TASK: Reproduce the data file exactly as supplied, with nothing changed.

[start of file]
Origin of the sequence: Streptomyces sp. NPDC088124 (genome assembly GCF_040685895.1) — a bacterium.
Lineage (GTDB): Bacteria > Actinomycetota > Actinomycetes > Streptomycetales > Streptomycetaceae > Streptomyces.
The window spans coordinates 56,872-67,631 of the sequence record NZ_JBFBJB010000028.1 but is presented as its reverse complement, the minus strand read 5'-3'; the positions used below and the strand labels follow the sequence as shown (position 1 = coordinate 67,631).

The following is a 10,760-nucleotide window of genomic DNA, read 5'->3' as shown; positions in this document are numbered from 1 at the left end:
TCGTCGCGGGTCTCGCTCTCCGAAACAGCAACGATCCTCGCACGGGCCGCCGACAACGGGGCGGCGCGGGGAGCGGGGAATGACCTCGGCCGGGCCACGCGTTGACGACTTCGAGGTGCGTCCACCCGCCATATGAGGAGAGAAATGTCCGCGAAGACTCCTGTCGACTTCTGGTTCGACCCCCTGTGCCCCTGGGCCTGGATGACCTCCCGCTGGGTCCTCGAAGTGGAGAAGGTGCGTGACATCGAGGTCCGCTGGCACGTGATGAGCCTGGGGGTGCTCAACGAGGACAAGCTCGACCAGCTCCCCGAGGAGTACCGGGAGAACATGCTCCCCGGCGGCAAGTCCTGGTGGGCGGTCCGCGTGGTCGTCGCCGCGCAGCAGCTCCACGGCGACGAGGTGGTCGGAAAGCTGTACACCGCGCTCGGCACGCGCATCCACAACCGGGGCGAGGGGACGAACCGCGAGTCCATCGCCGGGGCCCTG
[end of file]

Origin of the sequence: Streptomyces sp. NPDC088124 (genome assembly GCF_040685895.1) — a bacterium.
Lineage (GTDB): Bacteria > Actinomycetota > Actinomycetes > Streptomycetales > Streptomycetaceae > Streptomyces.
The window spans coordinates 56,872-67,631 of the sequence record NZ_JBFBJB010000028.1 but is presented as its reverse complement, the minus strand read 5'-3'; the positions used below and the strand labels follow the sequence as shown (position 1 = coordinate 67,631).

The following is a 10,760-nucleotide window of genomic DNA, read 5'->3' as shown; positions in this document are numbered from 1 at the left end:
TCGTCGCGGGTCTCGCTCTCCGAAACAGCAACGATCCTCGCACGGGCCGCCGACAACGGGGCGGCGCGGGGAGCGGGGAATGACCTCGGCCGGGCCACGCGTTGACGACTTCGAGGTGCGTCCACCCGCCATATGAGGAGAGAAATGTCCGCGAAGACTCCTGTCGACTTCTGGTTCGACCCCCTGTGCCCCTGGGCCTGGATGACCTCCCGCTGGGTCCTCGAAGTGGAGAAGGTGCGTGACATCGAGGTCCGCTGGCACGTGATGAGCCTGGGGGTGCTCAACGAGGACAAGCTCGACCAGCTCCCCGAGGAGTACCGGGAGAACATGCTCCCCGGCGGCAAGTCCTGGTGGGCGGTCCGCGTGGTCGTCGCCGCGCAGCAGCTCCACGGCGACGAGGTGGTCGGAAAGCTGTACACCGCGCTCGGCACGCGCATCCACAACCGGGGCGAGGGGACGAACCGCGAGTCCATCGCCGGGGCCCTG